More regulations will likely lead to higher airfare

The airlines are an easy target these days. They are accused of high prices, monopolies and gouging islanders because there really is no other game in town when it comes to getting off Kauai. They are criticized for soaring ticket costs, even while the price of oil is low. We are at their mercy, some say, and the airlines take advantage of it.

Perhaps their prices could be lower. There’s always been a bit of mystery to airline ticket prices, anyway, because they seem to rise and fall, sometimes daily, without any valid reasons, at least that we know of.

We would love to see lower tickets prices, at least for inter-island travel, and we encourage Hawaii’s No. 1 interisland carrier, Hawaiian Airlines, to do just that. We can all agree it would be great if airfares were lower and we think they could be.

We can’t, however, agree with a bill co-sponsored U.S. Sen. Brian Schatz, D-Hawaii, that requires the Federal Aviation Administration to collaborate with experts and consumer advocates to mandate minimum seat size standards consistent with airline passengers’ health and safety needs. The bill would direct the FAA to set standards for minimum seat width, legroom, padding and aisle width on all commercial passenger planes.

“In Hawaii, air travel is central to our visitor industry, and residents depend on it for work, health care, and to visit family,” said Schatz. “Passengers in Hawaii and across the country are tired of getting less and less space for their hard-earned money. It is time to have the FAA step in to say enough is enough.”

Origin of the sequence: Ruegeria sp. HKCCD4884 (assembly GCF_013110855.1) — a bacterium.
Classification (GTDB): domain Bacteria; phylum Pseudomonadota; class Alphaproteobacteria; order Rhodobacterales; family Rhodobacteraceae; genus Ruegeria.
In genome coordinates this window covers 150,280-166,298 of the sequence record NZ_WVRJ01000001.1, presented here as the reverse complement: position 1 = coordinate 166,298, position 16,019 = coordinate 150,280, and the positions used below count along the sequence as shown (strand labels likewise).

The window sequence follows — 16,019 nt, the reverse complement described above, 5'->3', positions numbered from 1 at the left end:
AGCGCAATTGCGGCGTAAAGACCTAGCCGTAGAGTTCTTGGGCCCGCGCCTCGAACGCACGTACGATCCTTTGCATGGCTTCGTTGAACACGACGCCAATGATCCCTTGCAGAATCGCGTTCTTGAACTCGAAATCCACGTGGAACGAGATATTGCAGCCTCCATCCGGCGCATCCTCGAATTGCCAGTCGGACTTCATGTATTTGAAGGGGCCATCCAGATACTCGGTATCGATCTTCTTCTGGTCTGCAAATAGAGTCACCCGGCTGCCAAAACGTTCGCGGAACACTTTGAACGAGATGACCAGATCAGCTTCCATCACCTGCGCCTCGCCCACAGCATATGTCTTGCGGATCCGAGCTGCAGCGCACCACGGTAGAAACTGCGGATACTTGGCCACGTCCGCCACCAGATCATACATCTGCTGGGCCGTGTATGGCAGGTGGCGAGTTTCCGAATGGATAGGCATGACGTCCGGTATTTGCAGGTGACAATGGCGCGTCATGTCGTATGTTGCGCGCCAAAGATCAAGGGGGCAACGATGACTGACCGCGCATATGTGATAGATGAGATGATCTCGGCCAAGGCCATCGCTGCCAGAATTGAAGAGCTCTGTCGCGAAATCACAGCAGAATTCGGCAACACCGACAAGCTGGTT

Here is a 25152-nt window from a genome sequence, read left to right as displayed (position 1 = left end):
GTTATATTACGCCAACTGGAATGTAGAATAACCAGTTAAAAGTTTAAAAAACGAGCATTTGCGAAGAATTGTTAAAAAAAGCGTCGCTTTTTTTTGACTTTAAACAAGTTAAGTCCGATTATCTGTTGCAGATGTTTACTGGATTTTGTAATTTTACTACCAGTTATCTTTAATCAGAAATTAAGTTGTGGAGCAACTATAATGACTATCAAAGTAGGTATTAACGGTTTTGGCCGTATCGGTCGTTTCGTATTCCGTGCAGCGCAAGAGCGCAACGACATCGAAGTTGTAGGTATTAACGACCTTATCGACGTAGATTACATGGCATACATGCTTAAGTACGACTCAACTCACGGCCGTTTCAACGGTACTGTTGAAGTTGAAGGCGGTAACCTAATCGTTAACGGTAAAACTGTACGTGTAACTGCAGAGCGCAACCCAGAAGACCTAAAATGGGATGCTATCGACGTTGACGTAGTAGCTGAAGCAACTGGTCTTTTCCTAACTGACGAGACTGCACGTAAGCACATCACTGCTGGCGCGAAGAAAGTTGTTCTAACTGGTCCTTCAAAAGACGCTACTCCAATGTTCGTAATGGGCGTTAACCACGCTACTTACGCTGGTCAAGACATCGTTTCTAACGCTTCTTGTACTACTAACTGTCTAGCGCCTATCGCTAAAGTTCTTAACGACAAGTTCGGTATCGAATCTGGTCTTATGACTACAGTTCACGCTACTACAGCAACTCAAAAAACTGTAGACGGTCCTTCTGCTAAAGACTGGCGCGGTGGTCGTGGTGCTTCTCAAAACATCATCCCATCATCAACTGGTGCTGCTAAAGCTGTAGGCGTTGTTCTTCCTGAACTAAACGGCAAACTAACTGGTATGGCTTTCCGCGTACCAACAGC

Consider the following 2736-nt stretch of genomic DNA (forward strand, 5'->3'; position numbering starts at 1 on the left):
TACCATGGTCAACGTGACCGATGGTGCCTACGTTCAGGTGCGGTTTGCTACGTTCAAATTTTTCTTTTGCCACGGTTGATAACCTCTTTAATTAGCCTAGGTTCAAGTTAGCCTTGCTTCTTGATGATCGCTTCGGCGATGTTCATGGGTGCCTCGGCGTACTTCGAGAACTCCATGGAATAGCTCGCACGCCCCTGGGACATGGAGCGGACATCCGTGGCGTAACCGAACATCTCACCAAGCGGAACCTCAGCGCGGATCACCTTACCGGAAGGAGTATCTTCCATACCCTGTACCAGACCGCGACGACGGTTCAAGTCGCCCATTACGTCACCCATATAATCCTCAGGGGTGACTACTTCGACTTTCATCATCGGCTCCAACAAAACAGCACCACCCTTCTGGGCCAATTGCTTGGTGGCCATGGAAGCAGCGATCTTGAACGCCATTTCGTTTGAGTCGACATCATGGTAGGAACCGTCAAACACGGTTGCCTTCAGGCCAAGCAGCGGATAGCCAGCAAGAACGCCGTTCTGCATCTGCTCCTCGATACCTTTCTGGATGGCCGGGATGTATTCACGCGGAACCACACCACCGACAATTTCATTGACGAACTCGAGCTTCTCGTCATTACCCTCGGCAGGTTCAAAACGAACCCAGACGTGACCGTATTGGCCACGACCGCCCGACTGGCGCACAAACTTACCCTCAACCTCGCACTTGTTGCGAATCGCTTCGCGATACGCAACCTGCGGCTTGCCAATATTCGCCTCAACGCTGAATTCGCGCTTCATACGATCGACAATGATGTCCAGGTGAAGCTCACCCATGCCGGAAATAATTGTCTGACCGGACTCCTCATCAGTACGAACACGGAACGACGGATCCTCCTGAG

The Schatz-co-sponsored legislation comes after the Hawaii State Senate passed a resolution, SR121, that urges the federal Secretary of Transportation to set minimum sizes for airplane seats. Currently, there are no federal standards on the width of airline seats or on legroom length. Schatz said that since 1978, legroom decreased from 35 inches to about 31 inches. Similarly, the average seat width on airlines has dropped from 18.5 inches in the 1990s to about 17 today.

It certainly seems everyone could agree with calls for minimum seat width and legroom. Makes sense.

“Opponents of this legislation argue airlines should be unrestricted in the way seats are configured in a plane’s cabin,” according to a release from Schatz. “Even after enactment of this legislation, airlines will largely retain the ability to provide varying seat sizes depending on a customer’s preference to pay for more comfortable seating. The issue being addressed in this bill is the establishment of a reasonable standard that provides for safety and a minimum level of comfort for passengers.”

Again, that sounds good. But the issue is, do we really need the government to dictate how a private business operates? Seems like simple economics would determine what airlines can get away with when it comes to seating sizes.

Deregulation was supposed to drive down prices, right? That didn’t happen. There are still multiple airlines out there. Let’s give the consumers some credit in knowing which airlines meet their needs and do a good job. Those are the airlines that will get your business.

If an airline doesn’t have what you need when it comes to seats and legroom, try another one. Check things out before flying by asking questions. Yes, many of those coach airline seats aren’t going to win any awards for comfort. But here’s the deal. Once the government passes a law requiring minimum sizes for airplane seats, don’t be surprised when airfares rise to make up for any extra costs involved. We’ll be paying more for those more comfortable seats and more legroom and wondering whether they’re worth it.

0 Comments

Your email address will not be published. Required fields are marked *

*

By participating in online discussions you acknowledge that you have agreed to the TERMS OF SERVICE. An insightful discussion of ideas and viewpoints is encouraged, but comments must be civil and in good taste, with no personal attacks. If your comments are inappropriate, you may be banned from posting. To report comments that you believe do not follow our guidelines, send us an email.